April de Angelis, Stella Feehily, Tanika Gupta, Chloe Moss and Laura Wade
Royal Court Theatre Upstairs
Claire Munonyedi is the coolest woman that you could hope to meet. A therapist who builds people's confidence back up after they have become victims of identity theft, she is an obvious role-model to a 15 year-old work-experience girl and also to her clients.
However, as a result of a series of mishaps, her life begins unravelling and soon Claire, excellently played by Tanya Moodie both when she is on top of the world and suffering, begins cracking up.
This contemporary play has been compiled by five female playwrights and pleasingly the joins rarely show although at times the styles are varied enough that Royal Court regulars might have fun guessing who has written which part.
The project, which closes the theatre's golden jubilee year, has been written, in part, to pay homage to the Court's legendary artistic experiment from 1971, Lay By, written by seven men who between them were to go on to become some of the finest playwrights of their generation. Who could fail to be impressed by a team featuring Howard Brenton, Brian Clark, Trevor Griffiths, David Hare, Stephen Poliakoff, Hugh Stoddart and Snoo Wilson?
Their 2006 equivalents are almost equally distinguished with a wide range of interests and ages. April de Angelis, Stella Feehily, Tanika Gupta, Chloe Moss and Laura Wade have between them put together a play that catches the interests and fears of society today.
Until a rather limp ending, the play is gripping and full of drama. Its two primary subjects are the nature and theft of identity, both by government and society at large, and the violence of youth today.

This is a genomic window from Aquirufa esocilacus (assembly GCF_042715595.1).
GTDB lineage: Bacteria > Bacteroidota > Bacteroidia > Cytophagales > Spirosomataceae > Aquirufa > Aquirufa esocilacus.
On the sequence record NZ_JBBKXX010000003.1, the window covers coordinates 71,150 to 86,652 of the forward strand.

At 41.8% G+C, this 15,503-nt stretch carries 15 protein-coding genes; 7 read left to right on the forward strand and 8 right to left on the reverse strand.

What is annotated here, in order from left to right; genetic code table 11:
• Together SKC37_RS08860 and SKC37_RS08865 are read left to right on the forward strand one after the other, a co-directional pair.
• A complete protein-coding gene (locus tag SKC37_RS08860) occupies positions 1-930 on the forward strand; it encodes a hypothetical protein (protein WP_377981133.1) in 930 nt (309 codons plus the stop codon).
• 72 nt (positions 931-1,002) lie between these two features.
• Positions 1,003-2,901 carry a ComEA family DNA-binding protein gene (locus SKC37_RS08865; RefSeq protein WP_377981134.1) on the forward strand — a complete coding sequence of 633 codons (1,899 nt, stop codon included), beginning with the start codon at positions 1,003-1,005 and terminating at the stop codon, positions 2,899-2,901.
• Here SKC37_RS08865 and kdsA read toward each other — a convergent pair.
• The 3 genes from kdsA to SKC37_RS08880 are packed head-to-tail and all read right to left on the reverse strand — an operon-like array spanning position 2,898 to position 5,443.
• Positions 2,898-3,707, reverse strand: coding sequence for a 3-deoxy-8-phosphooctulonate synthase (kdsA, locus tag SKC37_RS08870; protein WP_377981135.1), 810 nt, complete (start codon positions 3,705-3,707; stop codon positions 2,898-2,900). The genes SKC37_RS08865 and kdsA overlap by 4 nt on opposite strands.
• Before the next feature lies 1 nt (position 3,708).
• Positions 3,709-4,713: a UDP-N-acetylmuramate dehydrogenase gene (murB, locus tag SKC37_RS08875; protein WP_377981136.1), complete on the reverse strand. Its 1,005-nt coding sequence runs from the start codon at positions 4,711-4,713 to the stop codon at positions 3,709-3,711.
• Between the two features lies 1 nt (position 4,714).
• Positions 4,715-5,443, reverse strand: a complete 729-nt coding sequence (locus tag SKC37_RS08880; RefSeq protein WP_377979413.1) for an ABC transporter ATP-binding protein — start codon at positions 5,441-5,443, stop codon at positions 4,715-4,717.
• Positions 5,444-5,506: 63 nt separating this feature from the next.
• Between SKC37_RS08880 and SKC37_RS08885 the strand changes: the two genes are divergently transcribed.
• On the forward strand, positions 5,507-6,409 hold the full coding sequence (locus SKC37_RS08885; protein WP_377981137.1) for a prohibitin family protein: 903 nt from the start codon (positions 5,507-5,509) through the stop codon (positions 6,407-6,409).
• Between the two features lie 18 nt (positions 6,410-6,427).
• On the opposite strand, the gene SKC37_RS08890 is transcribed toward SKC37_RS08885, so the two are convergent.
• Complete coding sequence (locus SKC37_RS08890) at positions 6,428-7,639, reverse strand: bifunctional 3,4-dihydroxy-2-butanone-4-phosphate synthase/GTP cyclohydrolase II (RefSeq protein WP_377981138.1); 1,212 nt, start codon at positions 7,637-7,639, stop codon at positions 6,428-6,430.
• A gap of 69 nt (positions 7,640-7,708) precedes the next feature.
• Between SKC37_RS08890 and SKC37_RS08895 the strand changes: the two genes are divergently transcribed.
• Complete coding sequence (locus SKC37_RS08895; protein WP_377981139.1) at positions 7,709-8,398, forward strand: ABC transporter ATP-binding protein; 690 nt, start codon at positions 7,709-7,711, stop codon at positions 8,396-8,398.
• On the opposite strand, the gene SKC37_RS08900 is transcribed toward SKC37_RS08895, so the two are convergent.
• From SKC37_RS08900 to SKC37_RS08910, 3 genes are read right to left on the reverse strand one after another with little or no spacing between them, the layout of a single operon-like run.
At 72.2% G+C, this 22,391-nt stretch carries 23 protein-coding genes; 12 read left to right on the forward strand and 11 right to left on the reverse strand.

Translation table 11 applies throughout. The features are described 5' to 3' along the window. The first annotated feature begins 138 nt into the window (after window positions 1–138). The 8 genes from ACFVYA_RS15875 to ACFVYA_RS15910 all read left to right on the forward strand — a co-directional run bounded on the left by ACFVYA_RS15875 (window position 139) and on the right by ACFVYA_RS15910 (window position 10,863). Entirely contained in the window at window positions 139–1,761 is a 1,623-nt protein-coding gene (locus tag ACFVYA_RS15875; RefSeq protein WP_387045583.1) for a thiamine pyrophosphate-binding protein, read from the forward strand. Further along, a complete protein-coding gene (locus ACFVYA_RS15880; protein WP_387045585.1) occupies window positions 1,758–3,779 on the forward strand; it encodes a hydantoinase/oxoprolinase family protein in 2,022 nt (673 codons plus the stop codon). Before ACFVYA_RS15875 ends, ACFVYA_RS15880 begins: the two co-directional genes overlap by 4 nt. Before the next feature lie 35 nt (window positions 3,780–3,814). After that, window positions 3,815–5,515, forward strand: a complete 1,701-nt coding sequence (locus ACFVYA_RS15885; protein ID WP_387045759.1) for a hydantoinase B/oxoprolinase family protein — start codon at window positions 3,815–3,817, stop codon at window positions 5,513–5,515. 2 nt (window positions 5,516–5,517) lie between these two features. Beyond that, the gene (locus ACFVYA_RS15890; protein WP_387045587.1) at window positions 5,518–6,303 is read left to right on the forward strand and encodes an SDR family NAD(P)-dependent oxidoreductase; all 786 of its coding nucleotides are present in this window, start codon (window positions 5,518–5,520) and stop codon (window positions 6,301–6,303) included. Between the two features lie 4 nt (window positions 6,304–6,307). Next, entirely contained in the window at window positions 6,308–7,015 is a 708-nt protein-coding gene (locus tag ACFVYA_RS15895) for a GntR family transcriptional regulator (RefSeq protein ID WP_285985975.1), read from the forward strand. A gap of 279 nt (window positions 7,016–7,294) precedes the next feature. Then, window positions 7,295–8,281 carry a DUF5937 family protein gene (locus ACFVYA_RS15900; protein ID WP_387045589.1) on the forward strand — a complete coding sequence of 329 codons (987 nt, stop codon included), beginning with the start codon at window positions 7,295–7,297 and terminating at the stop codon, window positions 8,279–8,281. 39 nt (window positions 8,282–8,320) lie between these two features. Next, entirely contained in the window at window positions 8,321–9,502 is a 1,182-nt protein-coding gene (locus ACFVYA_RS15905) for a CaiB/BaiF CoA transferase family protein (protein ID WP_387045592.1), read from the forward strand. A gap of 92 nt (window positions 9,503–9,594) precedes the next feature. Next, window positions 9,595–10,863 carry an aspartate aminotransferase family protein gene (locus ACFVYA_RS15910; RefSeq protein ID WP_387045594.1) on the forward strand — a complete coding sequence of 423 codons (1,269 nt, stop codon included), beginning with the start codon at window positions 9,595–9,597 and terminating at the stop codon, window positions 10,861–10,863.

The director is Polly Teale, who is now far better known for her work with Shared Experience than at the Royal Court. She might well have designed the play since the script does not credit anybody else. The theatre is set up as a traverse with a big open space littered like the underpass that for much of the time it represents.
The action takes place at either end of the stage, the more comfortable being Claire's office in which we meet her insecure clients but also young Maya, an intelligent youngster, well played by Kathryn Drysdale, who is a little more interested in the visitors than her mentor might wish.
The opposite pole is controlled by a teenage gang led by Fatima and Casey, Farzana Dua Elahe and Niamh Webb. They are a little more intelligent than one might expect and like to film their deeds on mobile phones. These hip little girls have the street patois off to perfection and are simultaneously funny and chilling.
After Claire is first assaulted and then forced to face up to her past, they are both catalysts and witnesses who erase the evidence with terrifying efficiency.
Catch catches the mood of the times tremendously well, playing on the fear of identity theft but also investigating its close cousins, the identity card and the marketing database.
By combining this with a worryingly believable portrait of the terror that one is forced to overcome travelling through any quiet, dark underpass (or street for that matter) late at night, this quintet has provided a fine closure to a celebratory year that may not have been consistently brilliant but has contained enough highlights to allow departing artistic director Ian Rickson to feel proud
Running until 22nd December
Reviewer: Philip Fisher